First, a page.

Flask Python Web framework overview
Flask is one of the Python’s most popular web frameworks. This is an overview of its main concepts to get started quickly and understand how it works.
Flask is a microframework for Python based on Werkzeug, Jinja 2 and good intentions.
Flask, like most modern frameworks, has its own command
$ flask --help Usage: flask [OPTIONS] COMMAND [ARGS]... This shell command acts as general utility script for Flask applications. It loads the application configured (through the FLASK_APP environment variable) and then provides commands either provided by the application or Flask itself. The most useful commands are the "run" and "shell" command. Example usage: $ export FLASK_APP=hello.py $ export FLASK_DEBUG=1 $ flask run Options: --version Show the flask version --help Show this message and exit. Commands: run Runs a development server. shell Runs a shell in the app context.
Every Flask application you create is an instance of the
flask.Flask class. The flask object implements a [WSGI] application
and acts as the central object.
flask.Flask class is responsible for handling all the
view functions, URLs routing and templates setup, so in a
simple app, you will end up having a single file.
To create a Flask app, we instantiate
flask.Flask in our main module
or in the
__init__.py file of the package like:
from flask import Flask app = Flask(__name__)
The first parameter tells Flask what belongs to this app, if you are
using a single module, then
__name__ is enough, but if not then you
should specify the name of the package or module you are using to help
Flask to find resources, improve debugging information, etc.
This is what a typical Flask app skeleton looks like:
# -*- coding: utf-8 -*- from flask import Flask # create application app = Flask(__name__) # Load default config and override config from an environment variable app.config # db management # routes and views @app.route('/') def show_a_url(): return render_template('show_me.html', ..) # local server running if __name__ == '__main__': app.run()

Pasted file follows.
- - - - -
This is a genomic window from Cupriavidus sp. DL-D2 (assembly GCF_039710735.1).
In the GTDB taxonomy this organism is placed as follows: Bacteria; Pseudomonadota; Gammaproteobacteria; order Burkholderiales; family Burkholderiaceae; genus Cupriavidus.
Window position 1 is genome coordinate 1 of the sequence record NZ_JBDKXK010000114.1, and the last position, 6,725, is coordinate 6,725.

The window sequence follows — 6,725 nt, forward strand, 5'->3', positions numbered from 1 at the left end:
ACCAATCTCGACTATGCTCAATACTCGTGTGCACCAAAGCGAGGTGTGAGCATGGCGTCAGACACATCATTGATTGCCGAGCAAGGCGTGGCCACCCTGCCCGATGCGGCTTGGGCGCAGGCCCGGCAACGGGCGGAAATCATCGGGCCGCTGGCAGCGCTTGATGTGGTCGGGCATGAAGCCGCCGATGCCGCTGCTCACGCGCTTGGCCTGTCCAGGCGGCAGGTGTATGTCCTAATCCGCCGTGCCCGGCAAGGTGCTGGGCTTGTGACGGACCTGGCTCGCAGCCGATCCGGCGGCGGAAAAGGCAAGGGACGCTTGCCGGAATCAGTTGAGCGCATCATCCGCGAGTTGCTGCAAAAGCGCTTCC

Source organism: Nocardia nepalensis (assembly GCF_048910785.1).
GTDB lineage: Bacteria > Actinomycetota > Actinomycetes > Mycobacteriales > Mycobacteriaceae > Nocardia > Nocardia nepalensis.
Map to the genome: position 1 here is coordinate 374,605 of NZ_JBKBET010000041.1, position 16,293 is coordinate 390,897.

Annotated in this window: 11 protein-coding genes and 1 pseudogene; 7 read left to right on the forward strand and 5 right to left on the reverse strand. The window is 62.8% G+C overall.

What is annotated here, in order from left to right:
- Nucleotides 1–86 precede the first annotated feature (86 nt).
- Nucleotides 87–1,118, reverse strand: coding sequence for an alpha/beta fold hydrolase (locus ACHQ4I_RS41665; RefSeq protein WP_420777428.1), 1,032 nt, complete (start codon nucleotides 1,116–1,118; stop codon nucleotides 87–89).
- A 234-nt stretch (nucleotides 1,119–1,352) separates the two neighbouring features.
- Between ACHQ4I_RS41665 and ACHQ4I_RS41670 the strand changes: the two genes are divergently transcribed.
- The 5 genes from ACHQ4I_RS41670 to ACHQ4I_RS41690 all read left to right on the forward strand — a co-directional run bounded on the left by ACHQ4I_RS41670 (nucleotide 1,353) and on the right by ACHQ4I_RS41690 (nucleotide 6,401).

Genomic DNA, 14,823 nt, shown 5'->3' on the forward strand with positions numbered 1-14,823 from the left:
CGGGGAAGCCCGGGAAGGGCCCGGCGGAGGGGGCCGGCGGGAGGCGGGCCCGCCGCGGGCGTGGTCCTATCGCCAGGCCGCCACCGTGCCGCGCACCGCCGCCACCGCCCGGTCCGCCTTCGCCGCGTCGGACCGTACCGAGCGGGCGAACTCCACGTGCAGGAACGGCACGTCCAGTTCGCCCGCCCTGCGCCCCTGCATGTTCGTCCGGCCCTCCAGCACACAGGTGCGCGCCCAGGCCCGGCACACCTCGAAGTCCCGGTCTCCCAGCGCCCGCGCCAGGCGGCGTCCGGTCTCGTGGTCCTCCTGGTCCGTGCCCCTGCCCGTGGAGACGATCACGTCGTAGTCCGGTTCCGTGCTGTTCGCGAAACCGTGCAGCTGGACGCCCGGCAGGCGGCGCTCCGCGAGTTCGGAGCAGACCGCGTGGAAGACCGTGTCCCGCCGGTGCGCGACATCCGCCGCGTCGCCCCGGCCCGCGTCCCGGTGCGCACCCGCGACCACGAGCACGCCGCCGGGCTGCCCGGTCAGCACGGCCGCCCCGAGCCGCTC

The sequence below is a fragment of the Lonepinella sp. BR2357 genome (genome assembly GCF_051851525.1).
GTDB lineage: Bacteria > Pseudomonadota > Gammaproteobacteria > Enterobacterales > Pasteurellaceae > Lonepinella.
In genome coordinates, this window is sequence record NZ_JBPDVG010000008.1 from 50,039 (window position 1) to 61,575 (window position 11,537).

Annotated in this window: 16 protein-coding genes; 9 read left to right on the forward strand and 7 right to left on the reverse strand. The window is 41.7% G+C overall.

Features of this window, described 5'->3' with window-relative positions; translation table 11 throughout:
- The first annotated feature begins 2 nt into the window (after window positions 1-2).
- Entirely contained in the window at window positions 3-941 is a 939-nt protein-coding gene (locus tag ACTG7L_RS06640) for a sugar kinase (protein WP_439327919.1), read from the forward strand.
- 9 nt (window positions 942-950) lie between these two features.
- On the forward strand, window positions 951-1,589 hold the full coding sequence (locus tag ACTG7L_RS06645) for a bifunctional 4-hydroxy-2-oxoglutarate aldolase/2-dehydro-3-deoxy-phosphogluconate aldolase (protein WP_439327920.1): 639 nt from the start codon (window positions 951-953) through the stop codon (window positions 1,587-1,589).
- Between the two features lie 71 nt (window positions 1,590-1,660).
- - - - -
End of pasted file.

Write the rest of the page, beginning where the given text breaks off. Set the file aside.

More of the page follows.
flask.Flask.config or likely
app.config contains the configuration
dictionary, it is an instance of
Python dictionary but
supports additional methods to load a configurations from special dictionaries
Populating the Configuration
config.Config allows us to populate the configuration dictionary
in several ways.
A common pattern for simple apps that don’t need to have
configurations for multiple environments is to load the configuration
yourapplication.default_settings module and then override
the values with the contents of the file the
YOURAPPLICATION_SETTINGS environment variable points to:
app = Flask(__name__) app.config.from_object('yourapplication.default_settings') app.config.from_envvar('YOURAPPLICATION_SETTINGS')
And then setup the environment variable with $ export YOURAPPLICATION_SETTINGS=/path/to/settings.cfg.
The available methods include:
Defining or updating new configurations like a normal dicttionary
app.config['SQLALCHEMY_TRACK_MODIFICATIONS'] = False # many keys at once app.config.update( DEBUG=True, SECRET_KEY='...' )
Configuration can be stored in Python files with values in uppercase.
DEBUG = False SECRET_KEY = '?\xbf,\xb4\x8d\xa3"<\x9c\[email protected]\x0f5\xab,w\xee\x8d$0\x13\x8b83'
Creating a configuration in a Python file and loading it:
load configuration from an environment variable pointing to a file